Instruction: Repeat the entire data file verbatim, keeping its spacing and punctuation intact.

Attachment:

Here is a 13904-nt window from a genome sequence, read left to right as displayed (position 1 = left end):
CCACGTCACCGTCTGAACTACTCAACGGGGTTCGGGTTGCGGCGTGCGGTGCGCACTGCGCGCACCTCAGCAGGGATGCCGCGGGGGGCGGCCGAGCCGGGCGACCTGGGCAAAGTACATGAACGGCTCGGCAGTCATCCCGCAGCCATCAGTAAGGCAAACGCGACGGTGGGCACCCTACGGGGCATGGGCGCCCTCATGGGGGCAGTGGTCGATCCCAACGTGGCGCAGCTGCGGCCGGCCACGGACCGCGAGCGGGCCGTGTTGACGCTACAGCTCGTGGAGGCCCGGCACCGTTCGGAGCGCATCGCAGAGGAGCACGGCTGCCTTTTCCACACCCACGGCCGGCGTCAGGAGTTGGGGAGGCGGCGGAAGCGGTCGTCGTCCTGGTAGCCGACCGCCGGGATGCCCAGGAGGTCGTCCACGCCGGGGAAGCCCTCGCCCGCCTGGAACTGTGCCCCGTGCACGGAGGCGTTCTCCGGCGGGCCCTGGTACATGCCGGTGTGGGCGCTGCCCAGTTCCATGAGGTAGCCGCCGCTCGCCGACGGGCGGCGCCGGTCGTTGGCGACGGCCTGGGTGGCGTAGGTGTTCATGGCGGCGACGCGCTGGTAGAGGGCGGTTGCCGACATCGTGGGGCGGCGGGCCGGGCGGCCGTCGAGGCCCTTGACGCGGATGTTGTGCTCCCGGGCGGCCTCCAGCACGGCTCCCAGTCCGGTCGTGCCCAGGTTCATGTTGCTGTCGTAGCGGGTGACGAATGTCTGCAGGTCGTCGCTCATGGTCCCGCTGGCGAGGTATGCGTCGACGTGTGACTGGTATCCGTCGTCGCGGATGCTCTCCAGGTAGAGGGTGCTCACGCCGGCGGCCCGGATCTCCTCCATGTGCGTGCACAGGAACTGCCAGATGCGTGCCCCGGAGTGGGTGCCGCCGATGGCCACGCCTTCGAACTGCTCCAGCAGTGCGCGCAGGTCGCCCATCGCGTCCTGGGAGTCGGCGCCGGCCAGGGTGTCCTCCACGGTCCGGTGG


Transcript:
Here is a 13904-nt window from a genome sequence, read left to right as displayed (position 1 = left end):
CCACGTCACCGTCTGAACTACTCAACGGGGTTCGGGTTGCGGCGTGCGGTGCGCACTGCGCGCACCTCAGCAGGGATGCCGCGGGGGGCGGCCGAGCCGGGCGACCTGGGCAAAGTACATGAACGGCTCGGCAGTCATCCCGCAGCCATCAGTAAGGCAAACGCGACGGTGGGCACCCTACGGGGCATGGGCGCCCTCATGGGGGCAGTGGTCGATCCCAACGTGGCGCAGCTGCGGCCGGCCACGGACCGCGAGCGGGCCGTGTTGACGCTACAGCTCGTGGAGGCCCGGCACCGTTCGGAGCGCATCGCAGAGGAGCACGGCTGCCTTTTCCACACCCACGGCCGGCGTCAGGAGTTGGGGAGGCGGCGGAAGCGGTCGTCGTCCTGGTAGCCGACCGCCGGGATGCCCAGGAGGTCGTCCACGCCGGGGAAGCCCTCGCCCGCCTGGAACTGTGCCCCGTGCACGGAGGCGTTCTCCGGCGGGCCCTGGTACATGCCGGTGTGGGCGCTGCCCAGTTCCATGAGGTAGCCGCCGCTCGCCGACGGGCGGCGCCGGTCGTTGGCGACGGCCTGGGTGGCGTAGGTGTTCATGGCGGCGACGCGCTGGTAGAGGGCGGTTGCCGACATCGTGGGGCGGCGGGCCGGGCGGCCGTCGAGGCCCTTGACGCGGATGTTGTGCTCCCGGGCGGCCTCCAGCACGGCTCCCAGTCCGGTCGTGCCCAGGTTCATGTTGCTGTCGTAGCGGGTGACGAATGTCTGCAGGTCGTCGCTCATGGTCCCGCTGGCGAGGTATGCGTCGACGTGTGACTGGTATCCGTCGTCGCGGATGCTCTCCAGGTAGAGGGTGCTCACGCCGGCGGCCCGGATCTCCTCCATGTGCGTGCACAGGAACTGCCAGATGCGTGCCCCGGAGTGGGTGCCGCCGATGGCCACGCCTTCGAACTGCTCCAGCAGTGCGCGCAGGTCGCCCATCGCGTCCTGGGAGTCGGCGCCGGCCAGGGTGTCCTCCACGGTCCGGTGG